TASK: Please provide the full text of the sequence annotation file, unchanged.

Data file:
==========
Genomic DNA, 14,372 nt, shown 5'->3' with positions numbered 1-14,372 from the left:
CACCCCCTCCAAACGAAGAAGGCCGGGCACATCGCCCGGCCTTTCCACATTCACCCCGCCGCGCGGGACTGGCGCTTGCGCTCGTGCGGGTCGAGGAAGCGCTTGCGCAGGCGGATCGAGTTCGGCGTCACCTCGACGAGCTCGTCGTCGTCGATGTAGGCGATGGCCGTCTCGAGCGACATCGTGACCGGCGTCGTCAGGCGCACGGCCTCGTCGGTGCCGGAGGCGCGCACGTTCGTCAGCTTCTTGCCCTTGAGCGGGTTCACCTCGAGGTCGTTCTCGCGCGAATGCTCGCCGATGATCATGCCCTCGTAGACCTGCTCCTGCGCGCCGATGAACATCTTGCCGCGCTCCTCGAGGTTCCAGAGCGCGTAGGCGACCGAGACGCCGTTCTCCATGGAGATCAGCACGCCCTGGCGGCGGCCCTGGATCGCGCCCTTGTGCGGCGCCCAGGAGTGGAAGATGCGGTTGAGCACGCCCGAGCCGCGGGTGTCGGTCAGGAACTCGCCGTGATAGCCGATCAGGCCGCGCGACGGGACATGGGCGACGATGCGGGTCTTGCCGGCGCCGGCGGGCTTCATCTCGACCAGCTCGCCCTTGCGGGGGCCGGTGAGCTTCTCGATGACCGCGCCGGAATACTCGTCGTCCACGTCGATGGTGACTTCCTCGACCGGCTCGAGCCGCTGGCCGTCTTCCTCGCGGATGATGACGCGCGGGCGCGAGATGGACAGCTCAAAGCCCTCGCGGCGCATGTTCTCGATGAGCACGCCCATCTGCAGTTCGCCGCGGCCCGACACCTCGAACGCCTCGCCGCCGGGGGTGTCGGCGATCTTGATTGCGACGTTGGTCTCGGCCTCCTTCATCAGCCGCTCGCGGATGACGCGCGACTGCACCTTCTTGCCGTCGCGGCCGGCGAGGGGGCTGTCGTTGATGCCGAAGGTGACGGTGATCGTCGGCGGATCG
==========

Genomic DNA, 14,372 nt, shown 5'->3' with positions numbered 1-14,372 from the left:
CACCCCCTCCAAACGAAGAAGGCCGGGCACATCGCCCGGCCTTTCCACATTCACCCCGCCGCGCGGGACTGGCGCTTGCGCTCGTGCGGGTCGAGGAAGCGCTTGCGCAGGCGGATCGAGTTCGGCGTCACCTCGACGAGCTCGTCGTCGTCGATGTAGGCGATGGCCGTCTCGAGCGACATCGTGACCGGCGTCGTCAGGCGCACGGCCTCGTCGGTGCCGGAGGCGCGCACGTTCGTCAGCTTCTTGCCCTTGAGCGGGTTCACCTCGAGGTCGTTCTCGCGCGAATGCTCGCCGATGATCATGCCCTCGTAGACCTGCTCCTGCGCGCCGATGAACATCTTGCCGCGCTCCTCGAGGTTCCAGAGCGCGTAGGCGACCGAGACGCCGTTCTCCATGGAGATCAGCACGCCCTGGCGGCGGCCCTGGATCGCGCCCTTGTGCGGCGCCCAGGAGTGGAAGATGCGGTTGAGCACGCCCGAGCCGCGGGTGTCGGTCAGGAACTCGCCGTGATAGCCGATCAGGCCGCGCGACGGGACATGGGCGACGATGCGGGTCTTGCCGGCGCCGGCGGGCTTCATCTCGACCAGCTCGCCCTTGCGGGGGCCGGTGAGCTTCTCGATGACCGCGCCGGAATACTCGTCGTCCACGTCGATGGTGACTTCCTCGACCGGCTCGAGCCGCTGGCCGTCTTCCTCGCGGATGATGACGCGCGGGCGCGAGATGGACAGCTCAAAGCCCTCGCGGCGCATGTTCTCGATGAGCACGCCCATCTGCAGTTCGCCGCGGCCCGACACCTCGAACGCCTCGCCGCCGGGGGTGTCGGCGATCTTGATTGCGACGTTGGTCTCGGCCTCCTTCATCAGCCGCTCGCGGATGACGCGCGACTGCACCTTCTTGCCGTCGCGGCCGGCGAGGGGGCTGTCGTTGATGCCGAAGGTGACGGTGATCGTCGGCGGATCG